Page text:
Phishing attacks are on the rise – but is employee awareness following suit?


Email remains the number-one threat vector used by cybercriminals. Threat actors continue to use email-based attacks to target people within an organisation, as opposed to infrastructure and networks. In fact, recent Proofpoint research revealed that more than 99 per cent of cyberattacks require human interaction to be successful. This highlights that although an organisation’s employees can be its biggest asset, they also have the potential to be its biggest risk.

Using a wide range of phishing techniques, cybercriminals increasingly trick employees into clicking on an unsafe link, giving away their credentials or even carrying out commands directly (such as transferring money or sending sensitive files). With this in mind, it’s vital that organisations take a people-centric approach to cybersecurity and raise security awareness among employees. But what is the current global state of phishing attack knowledge?

Proofpoint recently released its sixth annual State of the Phish report, which examines phishing trends on a global level. It analyses data compiled from multiple sources, including a survey of more than 600 infosec professionals across seven countries. The report also provides an in-depth look at user phishing awareness, vulnerability and resilience.

Among the key findings, nearly 90 per cent of global organisations surveyed were targeted with business email compromise (BEC) and spear-phishing attacks, reflecting cybercriminals’ continued focus on compromising individual end-users. With the FBI recently citing that BEC attacks had caused losses of more than $26 billion in the past three years, it’s easy to see why email attacks are becoming one of the most expensive cyber risks to organisations.

The good news is that due to increased focus on cybersecurity awareness training within organisations, employee awareness is on the rise, with 78 per cent of respondents reporting that security awareness training activities resulted in measurable reductions in phishing susceptibility.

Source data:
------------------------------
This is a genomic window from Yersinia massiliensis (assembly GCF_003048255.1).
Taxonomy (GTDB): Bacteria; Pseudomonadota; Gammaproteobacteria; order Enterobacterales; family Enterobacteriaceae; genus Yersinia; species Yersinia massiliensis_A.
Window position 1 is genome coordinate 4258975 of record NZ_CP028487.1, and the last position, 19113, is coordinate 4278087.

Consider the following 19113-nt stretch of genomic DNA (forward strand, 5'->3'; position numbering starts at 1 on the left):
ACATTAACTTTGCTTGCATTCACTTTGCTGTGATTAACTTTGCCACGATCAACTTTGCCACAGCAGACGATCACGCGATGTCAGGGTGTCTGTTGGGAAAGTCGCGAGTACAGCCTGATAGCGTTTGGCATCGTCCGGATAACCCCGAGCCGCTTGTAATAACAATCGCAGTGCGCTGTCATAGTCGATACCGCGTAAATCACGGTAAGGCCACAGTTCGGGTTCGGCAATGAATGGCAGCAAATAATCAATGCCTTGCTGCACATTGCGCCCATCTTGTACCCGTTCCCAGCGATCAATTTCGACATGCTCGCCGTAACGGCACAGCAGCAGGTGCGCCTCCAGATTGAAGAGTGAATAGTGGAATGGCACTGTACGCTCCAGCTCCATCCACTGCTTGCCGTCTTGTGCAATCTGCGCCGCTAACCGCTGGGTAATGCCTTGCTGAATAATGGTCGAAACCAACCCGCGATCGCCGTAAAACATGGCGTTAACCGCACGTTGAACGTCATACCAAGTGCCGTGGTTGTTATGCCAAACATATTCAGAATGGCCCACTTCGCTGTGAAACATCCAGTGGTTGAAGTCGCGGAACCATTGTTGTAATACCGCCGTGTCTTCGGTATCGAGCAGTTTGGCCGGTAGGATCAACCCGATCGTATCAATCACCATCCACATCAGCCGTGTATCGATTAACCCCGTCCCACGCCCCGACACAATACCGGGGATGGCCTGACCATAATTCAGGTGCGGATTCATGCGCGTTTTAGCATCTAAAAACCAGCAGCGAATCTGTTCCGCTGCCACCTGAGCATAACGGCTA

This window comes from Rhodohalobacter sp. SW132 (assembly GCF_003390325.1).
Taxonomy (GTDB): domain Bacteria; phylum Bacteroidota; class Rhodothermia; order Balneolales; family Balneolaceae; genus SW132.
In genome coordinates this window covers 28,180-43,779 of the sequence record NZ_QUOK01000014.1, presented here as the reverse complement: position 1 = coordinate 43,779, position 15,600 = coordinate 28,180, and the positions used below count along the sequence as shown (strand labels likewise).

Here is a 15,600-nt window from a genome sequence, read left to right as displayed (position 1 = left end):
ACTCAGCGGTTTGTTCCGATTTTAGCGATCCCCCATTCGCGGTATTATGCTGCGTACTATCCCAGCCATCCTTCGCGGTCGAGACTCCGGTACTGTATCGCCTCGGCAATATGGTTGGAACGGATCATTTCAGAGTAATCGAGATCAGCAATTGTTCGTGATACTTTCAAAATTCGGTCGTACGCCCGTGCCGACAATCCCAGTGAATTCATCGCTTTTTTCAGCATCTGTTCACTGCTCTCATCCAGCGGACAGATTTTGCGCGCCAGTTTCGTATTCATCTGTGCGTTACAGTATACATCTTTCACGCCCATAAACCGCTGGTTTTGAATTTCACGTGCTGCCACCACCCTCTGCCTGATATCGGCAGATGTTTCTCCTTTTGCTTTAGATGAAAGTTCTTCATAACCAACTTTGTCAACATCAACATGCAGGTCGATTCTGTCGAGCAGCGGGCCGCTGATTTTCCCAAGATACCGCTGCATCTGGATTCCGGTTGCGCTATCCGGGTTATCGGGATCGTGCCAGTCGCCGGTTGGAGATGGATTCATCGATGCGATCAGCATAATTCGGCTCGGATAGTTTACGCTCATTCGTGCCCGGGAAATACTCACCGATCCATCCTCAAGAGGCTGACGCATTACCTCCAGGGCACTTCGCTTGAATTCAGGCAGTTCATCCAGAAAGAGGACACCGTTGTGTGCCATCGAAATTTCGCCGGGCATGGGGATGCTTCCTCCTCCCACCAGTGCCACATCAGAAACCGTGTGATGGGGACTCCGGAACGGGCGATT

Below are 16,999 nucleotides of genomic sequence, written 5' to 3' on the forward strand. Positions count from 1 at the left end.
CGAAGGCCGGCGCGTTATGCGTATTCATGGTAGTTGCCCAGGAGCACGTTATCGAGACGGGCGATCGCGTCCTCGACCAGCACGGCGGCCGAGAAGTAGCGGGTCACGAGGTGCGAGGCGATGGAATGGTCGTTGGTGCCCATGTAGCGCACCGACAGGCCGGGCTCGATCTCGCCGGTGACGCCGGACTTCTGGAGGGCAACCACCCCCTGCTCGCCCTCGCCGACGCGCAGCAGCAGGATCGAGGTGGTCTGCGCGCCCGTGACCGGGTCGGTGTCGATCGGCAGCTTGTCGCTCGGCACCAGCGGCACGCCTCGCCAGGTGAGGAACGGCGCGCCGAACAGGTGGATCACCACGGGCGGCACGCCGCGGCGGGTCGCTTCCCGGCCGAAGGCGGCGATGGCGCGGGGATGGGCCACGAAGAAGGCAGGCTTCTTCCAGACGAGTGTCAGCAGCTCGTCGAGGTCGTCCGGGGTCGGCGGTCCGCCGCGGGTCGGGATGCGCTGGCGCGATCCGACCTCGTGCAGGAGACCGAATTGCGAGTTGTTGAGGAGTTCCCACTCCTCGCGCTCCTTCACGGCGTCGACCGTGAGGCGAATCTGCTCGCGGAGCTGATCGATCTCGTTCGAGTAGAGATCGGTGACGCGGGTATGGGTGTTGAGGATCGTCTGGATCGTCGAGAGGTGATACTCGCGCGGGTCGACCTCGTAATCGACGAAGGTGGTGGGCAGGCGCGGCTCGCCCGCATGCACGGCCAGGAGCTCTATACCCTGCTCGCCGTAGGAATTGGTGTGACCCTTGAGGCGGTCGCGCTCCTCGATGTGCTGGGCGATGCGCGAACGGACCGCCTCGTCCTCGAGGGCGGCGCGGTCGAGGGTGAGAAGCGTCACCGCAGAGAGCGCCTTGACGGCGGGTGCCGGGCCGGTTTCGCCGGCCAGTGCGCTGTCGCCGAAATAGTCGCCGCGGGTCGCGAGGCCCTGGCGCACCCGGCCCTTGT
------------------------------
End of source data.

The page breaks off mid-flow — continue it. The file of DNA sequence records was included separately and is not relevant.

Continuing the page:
Additional key findings include:

  • More than half (55 per cent) of surveyed organisations dealt with at least one successful phishing attack in 2019. Info-security professionals reported a high frequency of social engineering attempts across a range of methods: 88 per cent of organisations worldwide reported spear-phishing attacks, 86 per cent reported BEC attacks, 86 per cent reported social media attacks, 84 per cent reported SMS/text phishing (smishing), 83 per cent reported voice phishing (vishing) and 81 per cent reported malicious USB drops.
  • 65 per cent of surveyed infosec professionals said their organisation experienced a ransomware infection in 2019. 33 per cent opted to pay the ransom, while 32 per cent did not. Of those who negotiated with attackers, 9 per cent were hit with follow-up ransom demands and 22 per cent never got access to their data, even after paying a ransom.
  • Organisations are benefitting from consequence models. Globally, 63 per cent of organisations take corrective action with users who repeatedly make mistakes related to phishing attacks. Most infosec respondents said that employee awareness improved following the implementation of a consequence model.
  • Many working adults fail to follow cybersecurity best practices. 45 per cent admit to password reuse, more than 50 per cent do not password-protect home networks and 90 per cent said they use employer-issued devices for personal activities. In addition, 32 per cent of working adults were unfamiliar with virtual private network (VPN) services.
  • Recognition of common cybersecurity terms is lacking among many users. In the global survey, working adults were asked to identify the definitions of the following cybersecurity terms: phishing (61 per cent correct), ransomware (31 per cent correct), smishing (30 per cent correct), and vishing (25 per cent correct). These findings spotlight a knowledge gap among some users and a potential language barrier for security teams attempting to educate employees about these threats.
  • Millennials continue to underperform other age groups in fundamental phishing and ransomware awareness. Organisations should not assume younger workers have an innate understanding of cybersecurity threats. Millennials had the best recognition of only one term: smishing.

By Matt Cooke, Cybersecurity Strategist, Proofpoint.

To download the State of the Phish 2020 report and see a full list of global comparisons, visit proofpoint.com/uk/resources/threat-reports/state-of-phish.

For more information on cybersecurity awareness best practices and training, visit proofpoint.com/uk/product-family/security-awareness-training.



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